Mervyn Torres Pwerle


Born: 1971

Language Group: Alyawarre and Anmatyerre

Country: Atnwengerrp and Ahalpere, Utopia Region, North East of Alice Springs

Medium: Acrylic on Canvas and Linen

Subjects: Anwekety (Conkerberry), Ahakeye (Bush Plum)

Mervyn comes from a family of talented and famed artists. Being the youngest son to Barbara Weir, an internationally acclaimed Aboriginal artist, it is no wonder Mervyn began experimenting with painting as a teenager. He grew up in many places including Alice Springs and Adelaide, but spent most of his childhood years with his mother's family in Artekerre (Three Bores), in the Utopia Region and attended school in Ankerrapw (Utopia Homestead).

Having gone through Aboriginal lore with his grandfather, Motorcar Jim Ngale, and not with his father, Mervyn belongs to his grandfather's country of Ahalpere. He takes Atnwengerrp as his country also, which belongs to his grandmother. Mervyn paints the Anwekety (Conkerberry Story) and the Ahakeye (Bush Plum Dreaming) which both come from his grandfather's country, Ahalpere.

The Anwekety is a shrub which grows to approximately 2 metres high, has fragrant white flowers and grows edible sweet black berries. Other uses included medicinal properties found in the roots and thorns and the fine-grained wood is used for making spear heads. The Ahakeye, known as Bush Plum to the people of Utopia, is also described as Native Currant or Native Citrus in English. A shrub growing taller than the Anwekety, it also bears sweet black berries and is important in Aboriginal mythology.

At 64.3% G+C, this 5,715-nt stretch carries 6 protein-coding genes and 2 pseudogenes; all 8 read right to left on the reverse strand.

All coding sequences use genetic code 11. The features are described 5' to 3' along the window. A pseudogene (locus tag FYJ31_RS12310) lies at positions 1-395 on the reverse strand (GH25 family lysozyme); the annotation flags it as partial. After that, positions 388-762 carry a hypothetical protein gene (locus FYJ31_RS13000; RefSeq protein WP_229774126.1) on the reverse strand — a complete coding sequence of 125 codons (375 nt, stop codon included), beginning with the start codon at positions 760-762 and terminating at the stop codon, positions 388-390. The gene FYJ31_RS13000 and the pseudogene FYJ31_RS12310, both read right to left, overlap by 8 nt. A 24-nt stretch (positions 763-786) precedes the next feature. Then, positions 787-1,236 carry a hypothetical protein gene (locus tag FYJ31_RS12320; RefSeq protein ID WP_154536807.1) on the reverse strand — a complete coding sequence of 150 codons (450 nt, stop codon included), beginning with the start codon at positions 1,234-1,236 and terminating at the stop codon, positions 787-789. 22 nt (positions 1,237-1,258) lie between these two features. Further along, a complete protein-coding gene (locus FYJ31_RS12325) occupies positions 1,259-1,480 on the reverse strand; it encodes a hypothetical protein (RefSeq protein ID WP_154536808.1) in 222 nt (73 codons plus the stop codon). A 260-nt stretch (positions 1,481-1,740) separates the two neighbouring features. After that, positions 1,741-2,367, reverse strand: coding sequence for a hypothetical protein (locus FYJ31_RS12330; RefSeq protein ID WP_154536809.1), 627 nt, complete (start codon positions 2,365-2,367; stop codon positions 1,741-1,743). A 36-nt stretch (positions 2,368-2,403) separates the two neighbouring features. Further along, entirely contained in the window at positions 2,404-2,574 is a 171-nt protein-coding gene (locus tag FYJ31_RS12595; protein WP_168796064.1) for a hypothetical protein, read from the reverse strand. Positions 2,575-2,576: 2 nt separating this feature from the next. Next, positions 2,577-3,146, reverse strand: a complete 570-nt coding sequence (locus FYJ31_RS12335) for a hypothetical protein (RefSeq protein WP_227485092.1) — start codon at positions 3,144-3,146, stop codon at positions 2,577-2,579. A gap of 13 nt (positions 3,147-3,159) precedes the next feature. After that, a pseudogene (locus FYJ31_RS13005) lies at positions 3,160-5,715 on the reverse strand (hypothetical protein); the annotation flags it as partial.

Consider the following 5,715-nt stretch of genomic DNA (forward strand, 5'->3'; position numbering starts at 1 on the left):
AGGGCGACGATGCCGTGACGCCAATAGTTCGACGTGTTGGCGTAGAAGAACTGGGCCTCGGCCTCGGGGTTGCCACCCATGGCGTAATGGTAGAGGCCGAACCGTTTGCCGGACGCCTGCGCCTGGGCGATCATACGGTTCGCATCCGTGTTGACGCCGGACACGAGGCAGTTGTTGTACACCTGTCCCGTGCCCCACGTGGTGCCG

Not a frequent painter, Mervyn began painting for Mbantua Gallery in April 2004. Out of his seven sisters and five brothers, few of them paint. Sisters Teresa and Charmaine both paint for Mbantua Gallery, also his grandmother, the famed artist Minnie Pwerle, and many of his large extended family from Utopia.

His whole life, Mervyn has unwittingly been around art. Even from the age of 5, Mervyn recalls, he spent countless hours watching the Aboriginal women of Utopia do their batik designs on silk, now known as the Batik Movement of the 1970's and 80's.


Mbantua Gallery Permanent Collection, Alice Springs


2004 Mbantua Gallery, Alice Springs, NT